Hope furnished by May's promising number of sales contracts were dashed last month as existing-home sales dropped in June, falling 0.8% to a seasonally adjusted annual rate of 4.77 million, a seven-month low. On an annual basis, sales were off by 8.8%.

The drop was fueled by existing condo and co-op sales, which fell 7.0% for the month and dropped 18.0% year-over-year to a seasonally adjusted annual rate of 530,000. Single-family sales held steady on a monthly basis at a seasonally adjusted annual rate of 4.24 million, but were 7.4% lower year-over-year.

The National Association of Realtors (NAR), which released the data today, pinned blame of the drop on a surprising bump in the cancellation rate, which rose to 16% in June from 4% in May. Lawrence Yun, chief economist at NAR, was unsure of the reason for the cancellation increase but pointed to tight credit and low-ball appraisals, as well as other economic factors.

But the industry's troubles run much deeper, says Patrick Newport, U.S. economist at IHS Global Insight. "Last month the [NAR's] press release blamed weather and tight credit," Newport told Builder in an email. "This month, cancellations and again tight credit are the culprits. I think sales are low because demand is weak, probably because of uncertainty over falling house prices, the job outlook, and now the debt ceiling."

Tight credit is certainly part of the mix, Newport says, but emphasizes that lending standards are partially driven by demand: Buyers' inactivity has led to falling prices, which in turn tightens credit.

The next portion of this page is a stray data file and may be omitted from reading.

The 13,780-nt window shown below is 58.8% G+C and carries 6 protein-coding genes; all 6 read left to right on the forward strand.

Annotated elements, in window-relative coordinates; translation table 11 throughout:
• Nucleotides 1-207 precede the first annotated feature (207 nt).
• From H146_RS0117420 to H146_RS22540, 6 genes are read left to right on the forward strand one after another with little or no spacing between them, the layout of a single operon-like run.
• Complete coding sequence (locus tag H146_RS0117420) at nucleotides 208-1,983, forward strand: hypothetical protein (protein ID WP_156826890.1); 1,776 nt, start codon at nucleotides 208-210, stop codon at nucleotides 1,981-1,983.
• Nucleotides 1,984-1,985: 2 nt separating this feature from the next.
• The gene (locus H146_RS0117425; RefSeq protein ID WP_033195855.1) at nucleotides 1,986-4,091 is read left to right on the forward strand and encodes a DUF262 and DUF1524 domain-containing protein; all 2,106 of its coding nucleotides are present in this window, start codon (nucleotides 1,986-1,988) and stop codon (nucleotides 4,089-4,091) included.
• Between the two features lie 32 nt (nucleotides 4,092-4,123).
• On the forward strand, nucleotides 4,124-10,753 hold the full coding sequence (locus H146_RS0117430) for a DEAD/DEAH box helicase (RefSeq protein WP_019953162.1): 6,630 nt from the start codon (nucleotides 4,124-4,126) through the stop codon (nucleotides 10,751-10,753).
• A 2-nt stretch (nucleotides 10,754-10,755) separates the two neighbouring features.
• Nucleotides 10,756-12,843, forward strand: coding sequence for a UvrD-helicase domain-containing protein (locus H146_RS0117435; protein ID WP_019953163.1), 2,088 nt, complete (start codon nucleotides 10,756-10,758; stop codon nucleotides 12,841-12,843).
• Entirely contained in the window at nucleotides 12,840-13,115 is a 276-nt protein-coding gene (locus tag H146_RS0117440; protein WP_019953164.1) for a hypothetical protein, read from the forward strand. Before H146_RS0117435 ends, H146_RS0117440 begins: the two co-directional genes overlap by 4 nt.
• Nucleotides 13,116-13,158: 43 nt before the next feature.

Adding to the industry's woes, the lower sales rate among existing homes drove a 3.3% increase in inventory, leaving the market with 3.77 million existing homes for sale at the end of June. That number represents a 9.5-month supply at the current pace.

Despite all the grim news, prices managed to gain 0.8% from the previous year, rising to a national median of $184,000 among all housing types. Even more surpising, while condos and co-ops led the decline in sales, they also fueled most of the increase in prices. Among existing single-family homes the median price rose 0.6% on an annual basis to $184,600. The median price for an existing condo was up 1.8% from a year ago to $182,300. Overall, the improvement is likely related to the fact that distressed properties accounted for 30% of sales in June, down from 32% in June 2010.

Regionally, the numbers followed the trend set earlier this week by builder confidence numbers, with the Northeast showing the most pain. Sales there fell 5.2% on a monthly basis and 17.0% year-over-year to an annual pace of 730,000 units.

The West also declined with a drop of 1.7% from May and was down 2.6% from the previous year.

Both the Midwest and South showed gains, the Midwest besting the rest of the country with a 1.0% uptick, although still off 14.0% from June 2010. The South saw a 0.5% increase, which remaining 5.6% below June 2010.

All-cash transations accounted for 29% of June sales, with investors accounting for 19% of homes sold. First-time buyers made up 31% of the market for the month, down from 36% in May.

Claire Easley is senior editor, online, at Builder.